Nov. 26, 2010 -- Annie Zirkel from Ann Arbor, Mich., is a finalist in the Dear GMA Advice Guru Contest. Read her application below!
If you are looking for someone real, who encourages others to be better versions of themselves, who has been through many challenges and has learned to be good to myself while treating others kindly as well then we should talk. My name is Annie Zirkel. I am a Licensed Professional Counselor and Relationship Consultant in Ann Arbor, Michigan. I give advice for a living but ultimately I hope I help others find their own answers. I took the long way to my career by first making just about every mistake there is. By my late 30s, floundering in both my marriage and the parenting of my three sons (one of whom has severe disabilities) I had some Aha moments and discovered that what I was lacking was a thing called skills. Who knew? So I started learning, eventually earning a counseling degree. I have been passing on my brand of wisdom ever since. I write and teach workshops on parenting, couplehood, bullying prevention, communication skills, power struggles, optimism and gratitude. ...I believe that the key to success is keeping your eye on the prize. In most cases that means good relationships with the people you love, the people you like and the people you spend your time with. I encourage solutions that hopefully, not only resolve dilemmas, but also rise above them. My thinking is that we only have so much time on this earth, so let's make the most of it. So if you are looking for a passionate, positive and down-to-earth professional as your GMA Advice Guru, then let's talk. Either way, thanks for your consideration and take care.
What's the best advice you have ever given? What was the result?
The best advice I've ever given was actually just feedback. I see many parents in my practice who don't seem to know that they already are good parents. Sure, some parents screw up big time, and even good parents can always improve but the message that seems to get lost is that most parents are committed, caring, responsible parents on their way to creating committed, caring, responsible children. Often when I remind a good parent of their strengths I am stunned by their genuine surprise at hearing this praise. In some cases these words have brought parents to tears because so many parents come to me fearing that they are failing their children. Obviously, I do not suggest that there aren't real issues to address but it amazes me that parents don't hear this enough. And I am always so glad to have the opportunity to help them remember.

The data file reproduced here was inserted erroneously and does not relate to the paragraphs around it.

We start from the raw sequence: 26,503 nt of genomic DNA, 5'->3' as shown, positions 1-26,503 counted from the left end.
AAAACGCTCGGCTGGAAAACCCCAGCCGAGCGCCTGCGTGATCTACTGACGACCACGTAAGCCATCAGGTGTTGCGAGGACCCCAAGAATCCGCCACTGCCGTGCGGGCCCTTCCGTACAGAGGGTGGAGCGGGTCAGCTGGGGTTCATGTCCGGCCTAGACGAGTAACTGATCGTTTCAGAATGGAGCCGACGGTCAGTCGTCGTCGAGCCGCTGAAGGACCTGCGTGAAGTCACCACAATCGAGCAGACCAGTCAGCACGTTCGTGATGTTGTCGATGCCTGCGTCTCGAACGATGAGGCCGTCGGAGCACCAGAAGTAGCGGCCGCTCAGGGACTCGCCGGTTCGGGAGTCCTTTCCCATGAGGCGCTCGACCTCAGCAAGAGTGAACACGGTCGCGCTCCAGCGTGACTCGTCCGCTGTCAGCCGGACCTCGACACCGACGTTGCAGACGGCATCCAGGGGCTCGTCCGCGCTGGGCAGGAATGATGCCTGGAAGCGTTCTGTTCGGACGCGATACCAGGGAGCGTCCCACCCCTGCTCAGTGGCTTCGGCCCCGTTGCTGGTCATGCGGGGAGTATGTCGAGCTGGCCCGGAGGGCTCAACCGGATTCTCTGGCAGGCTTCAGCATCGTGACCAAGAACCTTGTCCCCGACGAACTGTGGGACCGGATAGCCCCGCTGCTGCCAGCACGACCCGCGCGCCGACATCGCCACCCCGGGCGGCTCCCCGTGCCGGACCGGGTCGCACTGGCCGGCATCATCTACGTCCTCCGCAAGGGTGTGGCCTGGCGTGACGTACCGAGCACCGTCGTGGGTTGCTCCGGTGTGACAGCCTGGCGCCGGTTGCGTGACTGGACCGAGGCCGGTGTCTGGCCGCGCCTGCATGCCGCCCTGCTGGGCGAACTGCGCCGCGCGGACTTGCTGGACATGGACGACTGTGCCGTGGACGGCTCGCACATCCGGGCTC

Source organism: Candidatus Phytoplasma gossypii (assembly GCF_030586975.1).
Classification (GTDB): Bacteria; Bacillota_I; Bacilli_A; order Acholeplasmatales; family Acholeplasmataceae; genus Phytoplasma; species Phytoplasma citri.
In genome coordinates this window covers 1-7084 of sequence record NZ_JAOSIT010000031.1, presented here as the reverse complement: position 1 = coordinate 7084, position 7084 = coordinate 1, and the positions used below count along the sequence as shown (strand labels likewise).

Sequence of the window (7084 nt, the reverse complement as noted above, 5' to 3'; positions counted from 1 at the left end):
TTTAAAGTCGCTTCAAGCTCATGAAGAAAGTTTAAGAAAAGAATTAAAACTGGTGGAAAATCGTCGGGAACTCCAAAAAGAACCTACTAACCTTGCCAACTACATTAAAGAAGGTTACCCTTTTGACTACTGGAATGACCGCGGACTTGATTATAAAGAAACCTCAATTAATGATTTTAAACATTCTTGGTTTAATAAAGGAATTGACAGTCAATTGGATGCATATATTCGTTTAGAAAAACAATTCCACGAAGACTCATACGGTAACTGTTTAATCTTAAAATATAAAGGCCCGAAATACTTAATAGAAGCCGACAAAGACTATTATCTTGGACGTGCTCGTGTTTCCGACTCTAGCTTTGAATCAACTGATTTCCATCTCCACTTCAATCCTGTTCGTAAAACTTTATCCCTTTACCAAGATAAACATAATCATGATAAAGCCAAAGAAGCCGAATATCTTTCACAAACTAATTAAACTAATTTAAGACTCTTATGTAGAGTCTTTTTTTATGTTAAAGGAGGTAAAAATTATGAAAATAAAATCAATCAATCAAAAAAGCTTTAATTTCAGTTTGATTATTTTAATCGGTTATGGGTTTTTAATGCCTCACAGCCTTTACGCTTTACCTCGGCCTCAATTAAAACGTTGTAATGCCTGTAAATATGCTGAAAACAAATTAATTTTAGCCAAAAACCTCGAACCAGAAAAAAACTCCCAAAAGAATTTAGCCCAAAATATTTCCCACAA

Annie Zirkel is Finalist in GMA Advice Guru Contest
What would you tell this person: "Whenever there is an issue between my mother-in-law and me, my husband refuses to stand up for me. How do I get him to value our relationship more than the one with his mother?
Do you and your husband agree that marriage is about having each other's backs? If not - I think I've found the real challenge. But if so, then you need to ask him to have yours. In order to grow in your relationship as opposed to grow apart - he will need to set the record straight with his mom that you matter. But here's the twist - because partnership is about having each other's backs - you need to have your husband's too. Right now your husband likely just wants to avoid a no-win situation. So doing what you can to make peace with your mom-in-law is how you support your husband (Hopefully the fact that she raised the man you fell in love with can be a good start). Generosity on both sides is what makes lasting marriages. Good luck.
What would you tell this person: "While cleaning my son's room, I accidentally saw on his Facebook page threatening remarks from his friends. I fear he's being bullied. What should I do?"
The bottom line is to be the kind of parent you son needs. Start by not freaking out - calm parenting trumps crazed parenting any day. Explain how you came to see the posts, apologize for the intrusion and then - calmly - find out what is going on. Your goal is to determine how real the threat is. And that starts with listening. For parents, knowing when to step in can be as hard as kids knowing when a situation is too big for them. If the threats are more "friends" messing with your son - think coaching him to stand up for himself. And encourage him to question the quality of his friends. But if you feel it's a dangerous situation you need to get involved - even if your son would rather you not. Finally, keep track of whether things are getting better or worse and keep the lines of communication open.
Finalist Annie Zirkel Could be New GMA Advice Guru
What would you tell this person: "My boss keeps taking credit for my ideas. What should I do?" Bosses who don't build up their teams are not great bosses. But until we have a magic wand to make others do the right thing, here are some options. Do nothing: Especially if your job is generally satisfying and your boss is OK in other ways; you may decide to stay quiet and even offer up your ideas for the team. Speak up: If your self-esteem or career advancement are at stake, you may decide to say something to your boss or beyond. Raise your integrity by using kind assertiveness: building yourself up without tearing your boss down. But go in knowing that speaking up doesn't mean others will step up. Move on: If all else fails consider a better fit for your talents by changing departments, companies or even careers. Ultimately you want to make choices that you can live with. What those are, only you can decide.
Submissions have been edited for length, style and clarity.